Clearing Obscure Paths, Sharpening Dull Points
July 6, 2011 Leave a comment
I’d rather write something very serious (which I could be very good at) rather than write about something humorous when there is actually nothing funny at all (or perhaps I am no funny man).
This is my essay which I submitted to my bosses at AEV before they decided to hire me as their trainee. The entire process of hiring is very tedious that it actually took me three weeks before I was told I got the position.
Here it goes:
“Okay, when you entered the building on the way to the lobby, you just passed by the office of the Corporate Communications Department,” I was told while being ushered into the office by HR specialist Vianney Yap, who also happened to be my contact person in the preparation stages of this on-the-job training. Obviously, the view was just quite obscure to me.
After Ms Vianney uttered those words, I realized how obscured my view was of the offices inside the building.
Owing perhaps to the new set-up following the construction of the building adjacent to the present corporate center, I just realized it was only my second time in that building following that qualifying interview prior to the 5th Future Leaders’ Summit.
At first thought, I already imagined the setup: three panelists with papers on a long table and the interviewee seated in the center of the hall.
However, it was not as I imagined. When I entered the room, I saw three women seated in different positions, as if engaging in a light conversation over coffee (there was no coffee, only papers).
And, there went the usual “tell me more of yourself” question by panel head and AVP for Corporate Communications Caroline Ballesteros. Of course, I had to think of some other things that are not written in my curriculum vitae.
I thought that this would be something so formal. Nary a thought of nervousness was in me when we went through the entire conversation. After a few minutes, we all found ourselves laughing.
We all came to the point where we had to do some introspection, on motives and passions. Ms Carol, together with external communications officer Theresa Sederiosa and creative communication head Evelyn Paul, who is also the editor-in-chief of the corporate publication, found out that I was part of the 5th summit.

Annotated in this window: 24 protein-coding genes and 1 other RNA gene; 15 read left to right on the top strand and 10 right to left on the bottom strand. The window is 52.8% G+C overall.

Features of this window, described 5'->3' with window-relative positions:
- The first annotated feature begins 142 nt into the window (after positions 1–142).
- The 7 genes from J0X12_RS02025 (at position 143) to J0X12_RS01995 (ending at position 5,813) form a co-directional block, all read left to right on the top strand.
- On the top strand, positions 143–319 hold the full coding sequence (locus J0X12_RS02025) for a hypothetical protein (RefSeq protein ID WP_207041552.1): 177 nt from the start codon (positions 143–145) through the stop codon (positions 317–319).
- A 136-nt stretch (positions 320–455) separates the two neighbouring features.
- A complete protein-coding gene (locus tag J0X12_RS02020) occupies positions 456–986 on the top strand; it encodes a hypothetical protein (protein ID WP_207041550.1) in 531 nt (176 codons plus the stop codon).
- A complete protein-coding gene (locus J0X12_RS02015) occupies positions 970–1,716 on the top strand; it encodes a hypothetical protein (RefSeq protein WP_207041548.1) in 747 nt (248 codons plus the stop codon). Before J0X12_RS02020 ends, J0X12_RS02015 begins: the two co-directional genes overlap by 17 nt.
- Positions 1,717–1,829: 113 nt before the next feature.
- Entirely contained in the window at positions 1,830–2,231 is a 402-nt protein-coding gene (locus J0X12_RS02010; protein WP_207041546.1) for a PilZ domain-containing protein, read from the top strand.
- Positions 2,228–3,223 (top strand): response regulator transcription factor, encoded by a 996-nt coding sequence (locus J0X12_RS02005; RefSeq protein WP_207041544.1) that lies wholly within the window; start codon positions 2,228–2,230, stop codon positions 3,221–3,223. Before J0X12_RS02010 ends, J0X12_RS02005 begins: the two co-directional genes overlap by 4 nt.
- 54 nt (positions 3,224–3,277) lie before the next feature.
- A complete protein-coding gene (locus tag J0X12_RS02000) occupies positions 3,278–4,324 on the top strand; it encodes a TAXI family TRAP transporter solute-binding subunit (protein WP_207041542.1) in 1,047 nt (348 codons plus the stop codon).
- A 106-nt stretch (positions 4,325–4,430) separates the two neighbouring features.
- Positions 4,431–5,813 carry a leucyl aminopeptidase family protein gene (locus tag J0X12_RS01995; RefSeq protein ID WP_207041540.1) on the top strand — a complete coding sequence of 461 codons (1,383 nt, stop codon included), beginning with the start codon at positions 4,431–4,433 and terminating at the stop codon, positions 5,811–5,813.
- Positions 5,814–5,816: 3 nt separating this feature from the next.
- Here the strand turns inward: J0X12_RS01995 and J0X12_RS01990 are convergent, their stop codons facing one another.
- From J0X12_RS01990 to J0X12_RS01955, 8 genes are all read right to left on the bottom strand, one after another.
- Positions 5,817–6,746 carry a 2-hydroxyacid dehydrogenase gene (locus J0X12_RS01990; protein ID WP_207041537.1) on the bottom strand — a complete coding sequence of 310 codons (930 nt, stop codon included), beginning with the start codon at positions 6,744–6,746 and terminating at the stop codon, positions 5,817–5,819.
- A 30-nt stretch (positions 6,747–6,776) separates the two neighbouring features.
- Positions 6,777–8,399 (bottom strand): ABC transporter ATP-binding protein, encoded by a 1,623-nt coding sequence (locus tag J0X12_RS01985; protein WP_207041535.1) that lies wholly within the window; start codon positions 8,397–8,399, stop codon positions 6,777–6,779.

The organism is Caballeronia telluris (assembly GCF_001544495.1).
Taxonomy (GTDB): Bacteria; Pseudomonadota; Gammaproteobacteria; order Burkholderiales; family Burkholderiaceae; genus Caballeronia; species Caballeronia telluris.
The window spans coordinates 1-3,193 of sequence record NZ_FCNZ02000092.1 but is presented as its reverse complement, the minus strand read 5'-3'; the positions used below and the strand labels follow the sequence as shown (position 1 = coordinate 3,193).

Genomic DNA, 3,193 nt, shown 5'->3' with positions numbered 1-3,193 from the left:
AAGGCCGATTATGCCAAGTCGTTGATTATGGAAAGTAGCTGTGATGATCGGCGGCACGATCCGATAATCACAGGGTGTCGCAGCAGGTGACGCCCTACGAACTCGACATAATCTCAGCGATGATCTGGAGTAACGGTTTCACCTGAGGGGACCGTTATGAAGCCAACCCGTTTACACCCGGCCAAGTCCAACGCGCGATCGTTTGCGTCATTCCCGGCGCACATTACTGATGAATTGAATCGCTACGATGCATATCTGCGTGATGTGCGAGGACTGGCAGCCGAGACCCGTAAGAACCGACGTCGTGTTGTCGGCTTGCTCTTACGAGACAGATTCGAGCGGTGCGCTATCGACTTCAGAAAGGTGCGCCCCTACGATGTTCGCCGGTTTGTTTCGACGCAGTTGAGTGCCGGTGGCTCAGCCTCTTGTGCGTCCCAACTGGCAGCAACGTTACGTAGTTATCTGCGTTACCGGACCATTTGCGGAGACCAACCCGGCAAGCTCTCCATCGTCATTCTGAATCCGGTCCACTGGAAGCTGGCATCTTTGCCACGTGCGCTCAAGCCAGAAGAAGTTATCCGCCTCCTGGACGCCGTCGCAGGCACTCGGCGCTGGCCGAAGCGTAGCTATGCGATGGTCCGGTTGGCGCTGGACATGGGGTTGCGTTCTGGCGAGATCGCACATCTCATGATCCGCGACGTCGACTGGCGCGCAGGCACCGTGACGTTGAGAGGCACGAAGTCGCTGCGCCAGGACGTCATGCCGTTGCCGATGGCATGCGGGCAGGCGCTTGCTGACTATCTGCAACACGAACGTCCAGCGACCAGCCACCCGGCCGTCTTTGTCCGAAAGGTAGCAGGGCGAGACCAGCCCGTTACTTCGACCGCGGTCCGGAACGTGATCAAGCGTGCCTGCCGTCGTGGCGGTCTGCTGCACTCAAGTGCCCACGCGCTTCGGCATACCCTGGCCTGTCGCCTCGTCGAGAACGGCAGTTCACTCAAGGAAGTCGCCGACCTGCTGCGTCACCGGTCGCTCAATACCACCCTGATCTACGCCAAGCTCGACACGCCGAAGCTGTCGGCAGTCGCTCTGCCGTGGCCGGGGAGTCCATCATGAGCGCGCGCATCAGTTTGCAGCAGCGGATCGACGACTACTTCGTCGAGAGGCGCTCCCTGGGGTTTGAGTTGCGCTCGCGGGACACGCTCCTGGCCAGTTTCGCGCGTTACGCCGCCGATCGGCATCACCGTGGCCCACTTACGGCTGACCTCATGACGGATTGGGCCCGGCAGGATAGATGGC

This was where we had to talk about passions. Since they found out that “I could write and speak”, I was asked what my inclinations where, or where I would want to situate myself. I told Ms Carol that “since I am in a setting like this, I’d prefer to write”.
As always, we would never shy away from the question on “finding your passion, shaping your future” and the mantra of having “passion for better ways”.
However, in the midst of the laughter in that entire conversation, I already foresaw myself as a pencil, with the lead symbolic of my character. In order to find use, I need to experience painful sharpening daily. In order to write well, all the more will I need sharpening. As I write, I leave a mark. If I make mistakes, I need not worry as I can erase these and I can write them again. In every sharpening, my character is also enhanced, and, the shortening of the pencil is a symbol we will all reach the point when we cease to exist.
At this point, I have already thought that working with the company will make me akin to a good pencil. Since I am made to leave a mark by my passion for communication, this training will prune my edges, sharpen the dull ends, and eventually, as I age, I will leave many marks—good marks at that.
For sure, the view to that office—where I will learn to live that passion with the loving pruning and sharpening, will not be as obscured and obstructed as in the first time I entered.